The Male-Female Lobbyist Mating Dance
Every week, our Anonymous Lobbyist answers your questions about how laws get made and why they probably shouldn't. If you have a question about the dirty business of doing business in Washington, ask her.
This week: Men on Capitol Hill might be sexist; Earth might revolve around the sun.
As a general rule, do female lobbyists tend to be better than your average pork-tummy male counterpart?
Better at what? Attracting certain kinds of attention? Sure. I won't pretend that it's not a little easier for me to get a Member's attention at a reception than it is for one of the hundreds of middle-aged, grey-haired balding lobbyists I know. But, I don't know that gender (or attractiveness) makes anyone inherently better at their job, and mine can actually make mine more difficult. I mean, I might be able to catch someone's eye, but there are so many sexists up on the Hill that I know some won't take me seriously at all. I can't go play golf, or have a beer somewhere with someone without the risk of a very serious perception problem (at a minimum). I'm not going to be able to connect with a middle-aged or elderly man (which, let's face it, most Members are) by talking about my wife or my religion or my kids or whatever. So in most cases, I'm already starting from a deficit compared to some of my male colleagues and I'm very conscious of that. So, like many women in male-dominated environments, I try to work twice as hard and be twice as educated on an issue as any male colleague because of that perceived deficit. I don't take my ability to be effective at my job for granted in the way that some people do, and so maybe and my female colleagues and I do end up better, but not just because we're women.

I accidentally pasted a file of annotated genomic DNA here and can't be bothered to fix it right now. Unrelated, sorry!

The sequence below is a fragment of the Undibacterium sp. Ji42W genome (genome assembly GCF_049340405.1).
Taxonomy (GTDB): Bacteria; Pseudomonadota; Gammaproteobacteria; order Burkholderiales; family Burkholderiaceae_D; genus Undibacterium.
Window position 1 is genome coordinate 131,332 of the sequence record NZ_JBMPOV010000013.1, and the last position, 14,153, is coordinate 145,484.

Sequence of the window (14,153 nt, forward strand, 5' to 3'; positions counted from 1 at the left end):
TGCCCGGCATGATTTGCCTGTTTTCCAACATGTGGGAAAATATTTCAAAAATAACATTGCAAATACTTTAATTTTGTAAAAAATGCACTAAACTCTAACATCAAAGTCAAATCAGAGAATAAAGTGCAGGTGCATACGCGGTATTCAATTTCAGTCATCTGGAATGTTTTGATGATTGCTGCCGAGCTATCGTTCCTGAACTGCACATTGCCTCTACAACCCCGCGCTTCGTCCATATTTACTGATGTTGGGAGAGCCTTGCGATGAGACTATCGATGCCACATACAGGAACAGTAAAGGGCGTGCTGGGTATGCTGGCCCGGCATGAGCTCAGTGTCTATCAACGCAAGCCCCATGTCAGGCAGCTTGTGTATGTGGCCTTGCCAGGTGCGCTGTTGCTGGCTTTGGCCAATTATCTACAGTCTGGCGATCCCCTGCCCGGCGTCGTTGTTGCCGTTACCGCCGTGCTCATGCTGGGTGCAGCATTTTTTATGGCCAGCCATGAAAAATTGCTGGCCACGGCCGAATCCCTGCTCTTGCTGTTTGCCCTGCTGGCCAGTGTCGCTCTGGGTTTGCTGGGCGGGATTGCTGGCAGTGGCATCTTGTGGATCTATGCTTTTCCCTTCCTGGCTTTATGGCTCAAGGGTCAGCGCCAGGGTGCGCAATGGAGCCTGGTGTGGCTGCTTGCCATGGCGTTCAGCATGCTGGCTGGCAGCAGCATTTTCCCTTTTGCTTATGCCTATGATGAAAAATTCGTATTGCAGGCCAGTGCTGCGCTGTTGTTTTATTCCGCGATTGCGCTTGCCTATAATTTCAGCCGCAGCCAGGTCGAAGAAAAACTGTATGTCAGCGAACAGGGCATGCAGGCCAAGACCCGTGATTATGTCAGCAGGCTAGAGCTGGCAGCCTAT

How many lobbyists would I need to hire to get my invention (and if necessary, my competitors' knock-offs) covered under Medicaid so that senior citizens can use taxpayer dollars to buy my new invention? How much would hiring these lobbyists cost my company? Do I count them as my "marketing" budget or my "legal" budget?
Well, you'd have to hire someone that specialized in HHS relations and/or earmarks, but you would probably only need one firm. Depending on how difficult it was to convince people, you'd probably be looking at $10K/month, but -- not being into the regulatory side myself -- I have no idea how long it would take to get such a thing accomplished. Judging from how hard it is for a person to get qualified for Medicaid and the desire of lobbyists to maintain revenue sources, I'd suggest you plan on paying someone for a long damn time. Whether you count lobbyists as marketing or legal is between you and your accountant -- you just can't use money you receive from an earmark to pay them.
If free speech is money, what are the dividing lines, money-wise, in the House and the Senate for a 'shout' as opposed to a 'whisper'?
The dividing lines are basically the campaign contribution limits. You can give up to $2,300 to each candidate in each election (up to $47,200), up to $28,500 to a national party and up to $5,000 to a PAC (which can then donate up to $5,000 to a candidate but not at your explicit direction). Basically, those people that are "shouting" are maxed out to important incumbents, and those that are "whispering" are either giving to the designated unimportant incumbents or spreading smaller amounts of money around.
When a female lobbyist meets with a representative of the House of al-Saud, must she wear a burqa? And may she speak if not spoken to?
Why lobby at all when you can just bribe? No burqa or talking necessary, just cold hard cash.
Have you gotten to see the results of your work? Are you happy with them?
Of course I've gotten to see the results of my work. I've seen a damn signing ceremony (boring!), watched a vote both live and on TV (really, really boring) and looked at my paycheck. That last part is especially cool.
Oh, wait, do you mean have I seen what actually results from a bill passing or something? Nope, not really. Most of what I've lobbied for or against has very little impact on my day-to-day life (or almost
anyone else's), mostly because our government really only plays along the edges in most cases. It's not like we're getting universal health coverage or something, people!